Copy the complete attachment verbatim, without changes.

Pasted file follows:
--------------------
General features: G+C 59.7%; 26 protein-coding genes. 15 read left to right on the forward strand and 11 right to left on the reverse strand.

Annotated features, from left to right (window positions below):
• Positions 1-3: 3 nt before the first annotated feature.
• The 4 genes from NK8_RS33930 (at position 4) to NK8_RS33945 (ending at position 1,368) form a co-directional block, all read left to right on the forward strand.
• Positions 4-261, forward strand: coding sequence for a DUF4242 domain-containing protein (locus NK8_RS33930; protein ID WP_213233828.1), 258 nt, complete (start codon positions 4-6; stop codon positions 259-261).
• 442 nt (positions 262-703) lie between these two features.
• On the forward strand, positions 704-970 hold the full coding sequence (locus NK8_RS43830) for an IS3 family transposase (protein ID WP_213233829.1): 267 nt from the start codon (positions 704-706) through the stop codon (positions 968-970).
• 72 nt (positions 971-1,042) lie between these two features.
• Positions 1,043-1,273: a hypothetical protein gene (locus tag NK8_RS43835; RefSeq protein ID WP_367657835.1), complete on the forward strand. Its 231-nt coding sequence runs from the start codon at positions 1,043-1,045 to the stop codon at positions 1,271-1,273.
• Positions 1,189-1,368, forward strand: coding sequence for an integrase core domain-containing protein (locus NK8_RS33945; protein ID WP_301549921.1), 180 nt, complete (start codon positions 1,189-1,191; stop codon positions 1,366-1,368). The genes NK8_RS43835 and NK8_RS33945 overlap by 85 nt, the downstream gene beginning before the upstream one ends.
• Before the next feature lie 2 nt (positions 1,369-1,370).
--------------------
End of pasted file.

General features: G+C 59.7%; 26 protein-coding genes. 15 read left to right on the forward strand and 11 right to left on the reverse strand.

Annotated features, from left to right (window positions below):
• Positions 1-3: 3 nt before the first annotated feature.
• The 4 genes from NK8_RS33930 (at position 4) to NK8_RS33945 (ending at position 1,368) form a co-directional block, all read left to right on the forward strand.
• Positions 4-261, forward strand: coding sequence for a DUF4242 domain-containing protein (locus NK8_RS33930; protein ID WP_213233828.1), 258 nt, complete (start codon positions 4-6; stop codon positions 259-261).
• 442 nt (positions 262-703) lie between these two features.
• On the forward strand, positions 704-970 hold the full coding sequence (locus NK8_RS43830) for an IS3 family transposase (protein ID WP_213233829.1): 267 nt from the start codon (positions 704-706) through the stop codon (positions 968-970).
• 72 nt (positions 971-1,042) lie between these two features.
• Positions 1,043-1,273: a hypothetical protein gene (locus tag NK8_RS43835; RefSeq protein ID WP_367657835.1), complete on the forward strand. Its 231-nt coding sequence runs from the start codon at positions 1,043-1,045 to the stop codon at positions 1,271-1,273.
• Positions 1,189-1,368, forward strand: coding sequence for an integrase core domain-containing protein (locus NK8_RS33945; protein ID WP_301549921.1), 180 nt, complete (start codon positions 1,189-1,191; stop codon positions 1,366-1,368). The genes NK8_RS43835 and NK8_RS33945 overlap by 85 nt, the downstream gene beginning before the upstream one ends.
• Before the next feature lie 2 nt (positions 1,369-1,370).